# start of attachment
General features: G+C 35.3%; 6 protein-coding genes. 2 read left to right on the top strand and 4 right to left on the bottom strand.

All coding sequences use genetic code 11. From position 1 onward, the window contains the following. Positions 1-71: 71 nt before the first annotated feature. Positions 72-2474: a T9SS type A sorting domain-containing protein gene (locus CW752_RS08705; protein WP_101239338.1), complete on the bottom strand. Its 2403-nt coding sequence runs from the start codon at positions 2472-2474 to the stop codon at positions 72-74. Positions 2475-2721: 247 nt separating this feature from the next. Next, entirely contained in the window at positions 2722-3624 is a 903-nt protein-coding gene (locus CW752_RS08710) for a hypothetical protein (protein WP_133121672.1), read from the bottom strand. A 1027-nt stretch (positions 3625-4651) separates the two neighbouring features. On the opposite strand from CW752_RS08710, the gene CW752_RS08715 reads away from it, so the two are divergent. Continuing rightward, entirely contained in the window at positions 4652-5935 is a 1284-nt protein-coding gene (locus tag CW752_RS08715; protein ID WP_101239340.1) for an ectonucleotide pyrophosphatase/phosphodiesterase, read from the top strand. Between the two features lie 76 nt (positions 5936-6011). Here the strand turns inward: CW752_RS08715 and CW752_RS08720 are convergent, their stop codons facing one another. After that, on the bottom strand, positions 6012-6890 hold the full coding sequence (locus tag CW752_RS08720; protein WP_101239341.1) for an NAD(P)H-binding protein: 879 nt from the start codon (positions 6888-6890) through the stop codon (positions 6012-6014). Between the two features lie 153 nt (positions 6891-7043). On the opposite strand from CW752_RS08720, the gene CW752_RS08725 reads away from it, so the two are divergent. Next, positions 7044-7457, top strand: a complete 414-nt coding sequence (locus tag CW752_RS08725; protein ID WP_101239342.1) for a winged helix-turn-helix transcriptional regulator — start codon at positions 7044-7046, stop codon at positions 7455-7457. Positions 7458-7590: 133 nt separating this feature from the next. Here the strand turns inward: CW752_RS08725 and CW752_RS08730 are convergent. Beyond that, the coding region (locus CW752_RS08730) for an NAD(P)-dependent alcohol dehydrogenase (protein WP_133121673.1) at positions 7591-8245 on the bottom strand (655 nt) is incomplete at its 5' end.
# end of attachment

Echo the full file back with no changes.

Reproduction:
General features: G+C 35.3%; 6 protein-coding genes. 2 read left to right on the top strand and 4 right to left on the bottom strand.

All coding sequences use genetic code 11. From position 1 onward, the window contains the following. Positions 1-71: 71 nt before the first annotated feature. Positions 72-2474: a T9SS type A sorting domain-containing protein gene (locus CW752_RS08705; protein WP_101239338.1), complete on the bottom strand. Its 2403-nt coding sequence runs from the start codon at positions 2472-2474 to the stop codon at positions 72-74. Positions 2475-2721: 247 nt separating this feature from the next. Next, entirely contained in the window at positions 2722-3624 is a 903-nt protein-coding gene (locus CW752_RS08710) for a hypothetical protein (protein WP_133121672.1), read from the bottom strand. A 1027-nt stretch (positions 3625-4651) separates the two neighbouring features. On the opposite strand from CW752_RS08710, the gene CW752_RS08715 reads away from it, so the two are divergent. Continuing rightward, entirely contained in the window at positions 4652-5935 is a 1284-nt protein-coding gene (locus tag CW752_RS08715; protein ID WP_101239340.1) for an ectonucleotide pyrophosphatase/phosphodiesterase, read from the top strand. Between the two features lie 76 nt (positions 5936-6011). Here the strand turns inward: CW752_RS08715 and CW752_RS08720 are convergent, their stop codons facing one another. After that, on the bottom strand, positions 6012-6890 hold the full coding sequence (locus tag CW752_RS08720; protein WP_101239341.1) for an NAD(P)H-binding protein: 879 nt from the start codon (positions 6888-6890) through the stop codon (positions 6012-6014). Between the two features lie 153 nt (positions 6891-7043). On the opposite strand from CW752_RS08720, the gene CW752_RS08725 reads away from it, so the two are divergent. Next, positions 7044-7457, top strand: a complete 414-nt coding sequence (locus tag CW752_RS08725; protein ID WP_101239342.1) for a winged helix-turn-helix transcriptional regulator — start codon at positions 7044-7046, stop codon at positions 7455-7457. Positions 7458-7590: 133 nt separating this feature from the next. Here the strand turns inward: CW752_RS08725 and CW752_RS08730 are convergent. Beyond that, the coding region (locus CW752_RS08730) for an NAD(P)-dependent alcohol dehydrogenase (protein WP_133121673.1) at positions 7591-8245 on the bottom strand (655 nt) is incomplete at its 5' end.